The collapse of Texas-based energy company Enron could have serious repercussions for a company based in Chicago, America's third most populous city. The accounting firm Arthur Andersen was employed to audit Enron's financial books. Federal investigators are looking into Andersen's role in the largest corporate bankruptcy case in U.S. history.
When Houston-based Enron quickly collapsed in late 2001 many of its investors were left with little or no money in their retirement accounts. The United States Securities and Exchange Commission is investigating whether company managers committed any wrongdoing in connection with that collapse.
The government is also looking into the role accounting firm Arthur Andersen played at Enron. Andersen recently revealed that its auditors destroyed some Enron-related documents. U.S. Senator Joe Lieberman, whose Governmental Affairs Committee plans the first Senate hearings into the Enron matter January 24, wondered in a televised interview whether that amounts to an obstruction of justice.
"That is not for me to make a judgment on now, obviously I do not know enough about it," he said. "But, if this memo was what it looks like, I am afraid the folks at Arthur Andersen could be on the other end of an indictment before this is over."
Former head of the U.S. Securities and Exchange Commission, and current law professor at Northwestern University in Chicago, David Ruder, says if Andersen ordered the papers destroyed after the SEC began its investigation, it could face criminal charges. He expects the federal investigation to reveal how much Andersen auditors knew about Enron's rapidly deteriorating condition last year.
"The thing that is very bothersome about Andersen and Enron is whether Enron, on one hand, was pulling the wool over [misleading] Andersen's eyes, or whether Andersen did not ask enough tough questions to know what was going on," he said.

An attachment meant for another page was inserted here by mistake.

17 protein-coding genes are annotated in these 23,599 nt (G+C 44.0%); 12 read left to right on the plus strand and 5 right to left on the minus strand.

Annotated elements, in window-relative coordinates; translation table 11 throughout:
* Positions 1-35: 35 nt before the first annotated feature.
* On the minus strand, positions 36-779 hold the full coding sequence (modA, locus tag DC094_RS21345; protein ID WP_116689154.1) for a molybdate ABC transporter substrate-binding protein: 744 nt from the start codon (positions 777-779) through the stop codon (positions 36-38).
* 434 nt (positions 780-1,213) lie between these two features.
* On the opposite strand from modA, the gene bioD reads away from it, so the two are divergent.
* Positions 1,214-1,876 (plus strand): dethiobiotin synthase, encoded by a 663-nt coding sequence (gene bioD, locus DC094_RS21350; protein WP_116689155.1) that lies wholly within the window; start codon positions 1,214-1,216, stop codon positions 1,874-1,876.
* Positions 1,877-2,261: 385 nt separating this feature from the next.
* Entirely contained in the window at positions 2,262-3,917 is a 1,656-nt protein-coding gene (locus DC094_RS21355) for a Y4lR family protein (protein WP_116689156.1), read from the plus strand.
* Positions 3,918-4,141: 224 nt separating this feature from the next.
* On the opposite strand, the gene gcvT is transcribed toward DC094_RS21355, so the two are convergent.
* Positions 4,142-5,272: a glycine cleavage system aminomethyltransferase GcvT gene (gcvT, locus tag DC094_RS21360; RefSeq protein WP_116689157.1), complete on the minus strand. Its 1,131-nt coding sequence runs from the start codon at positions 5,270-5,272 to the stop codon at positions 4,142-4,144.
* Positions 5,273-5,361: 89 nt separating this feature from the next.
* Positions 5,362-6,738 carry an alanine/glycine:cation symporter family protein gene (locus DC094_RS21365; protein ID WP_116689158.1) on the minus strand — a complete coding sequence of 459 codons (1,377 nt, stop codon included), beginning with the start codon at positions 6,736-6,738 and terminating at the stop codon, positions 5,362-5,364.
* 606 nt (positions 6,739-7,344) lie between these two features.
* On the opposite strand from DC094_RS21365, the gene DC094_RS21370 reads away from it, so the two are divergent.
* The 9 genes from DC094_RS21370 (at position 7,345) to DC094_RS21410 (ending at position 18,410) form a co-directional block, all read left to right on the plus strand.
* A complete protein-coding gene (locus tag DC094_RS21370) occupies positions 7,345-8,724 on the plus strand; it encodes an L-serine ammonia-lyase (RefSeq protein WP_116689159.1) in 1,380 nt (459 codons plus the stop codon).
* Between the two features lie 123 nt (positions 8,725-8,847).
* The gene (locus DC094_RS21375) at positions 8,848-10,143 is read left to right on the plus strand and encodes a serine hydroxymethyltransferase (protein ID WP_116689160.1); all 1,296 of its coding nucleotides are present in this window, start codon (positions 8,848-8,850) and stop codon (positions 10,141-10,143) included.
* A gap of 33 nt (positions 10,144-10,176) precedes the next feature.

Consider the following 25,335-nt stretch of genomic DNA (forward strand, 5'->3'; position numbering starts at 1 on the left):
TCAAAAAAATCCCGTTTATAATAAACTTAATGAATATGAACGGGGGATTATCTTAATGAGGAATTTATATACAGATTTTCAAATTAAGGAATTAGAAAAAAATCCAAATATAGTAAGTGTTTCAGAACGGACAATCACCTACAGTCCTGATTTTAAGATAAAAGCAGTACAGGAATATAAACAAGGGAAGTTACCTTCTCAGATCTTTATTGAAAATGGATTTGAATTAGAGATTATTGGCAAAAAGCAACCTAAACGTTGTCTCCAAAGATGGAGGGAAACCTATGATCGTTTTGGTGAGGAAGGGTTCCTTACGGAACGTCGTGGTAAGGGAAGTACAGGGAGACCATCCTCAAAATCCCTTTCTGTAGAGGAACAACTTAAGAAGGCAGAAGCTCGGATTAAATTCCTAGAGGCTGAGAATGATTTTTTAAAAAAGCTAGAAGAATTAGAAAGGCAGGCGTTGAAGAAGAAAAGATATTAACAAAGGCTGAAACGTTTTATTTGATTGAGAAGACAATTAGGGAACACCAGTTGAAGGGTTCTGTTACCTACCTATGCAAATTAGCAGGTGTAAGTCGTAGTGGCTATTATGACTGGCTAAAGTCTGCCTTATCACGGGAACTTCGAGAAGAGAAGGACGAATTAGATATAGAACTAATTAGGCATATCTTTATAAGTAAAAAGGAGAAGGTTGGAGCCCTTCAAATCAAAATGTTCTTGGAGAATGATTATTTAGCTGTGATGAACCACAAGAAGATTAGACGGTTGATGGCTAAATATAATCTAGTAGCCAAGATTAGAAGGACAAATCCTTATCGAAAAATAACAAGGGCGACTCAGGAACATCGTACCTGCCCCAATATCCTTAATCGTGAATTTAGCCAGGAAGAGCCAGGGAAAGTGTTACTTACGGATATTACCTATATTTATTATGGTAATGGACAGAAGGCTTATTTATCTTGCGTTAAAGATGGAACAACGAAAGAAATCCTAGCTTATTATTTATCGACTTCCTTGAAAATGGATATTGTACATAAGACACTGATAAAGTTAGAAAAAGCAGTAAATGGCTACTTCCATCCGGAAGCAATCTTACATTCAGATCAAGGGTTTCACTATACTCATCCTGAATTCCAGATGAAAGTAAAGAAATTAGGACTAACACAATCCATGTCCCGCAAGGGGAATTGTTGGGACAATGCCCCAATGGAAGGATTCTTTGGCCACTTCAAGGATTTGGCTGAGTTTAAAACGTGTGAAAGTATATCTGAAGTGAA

On Tuesday, Andersen announced it had fired the firm's lead auditor at Enron. It is also putting three other auditors on leave, is replacing the management of its office in Houston, where Enron is based.
Enron accounts for only a tiny portion Arthur Andersen's revenues, but its role in the Enron collapse could undermine its reputation among clients and potential clients and result in lost business.
In Arthur Andersen's hometown of Chicago, one member of the City Council is already calling for the firm to be barred from doing accounting work for the city for three years because of the Enron mess. Andersen is not currently under contract with Chicago, and the city's mayor, Richard M. Daley, it should not be prevented from bidding for work in the future.
"They have 5,000 employees [in Chicago] and I am very proud of Arthur Andersen," he said. "They have done work in the past [for the city] and I am very proud of it. This is a different situation. To tell them that we do not need their 5,000 employees, that is a sad comment."
The collapse of Enron is having a big effect on one other Chicago company. The Northern Trust Bank last year wrote off more than $20 million in Enron loans it now considers uncollectable. That caused an 18 percent drop in the bank's profits in the fourth quarter of 2001. Northern Trust investors responded by selling off company stock, cutting the trust's market value by $500 million.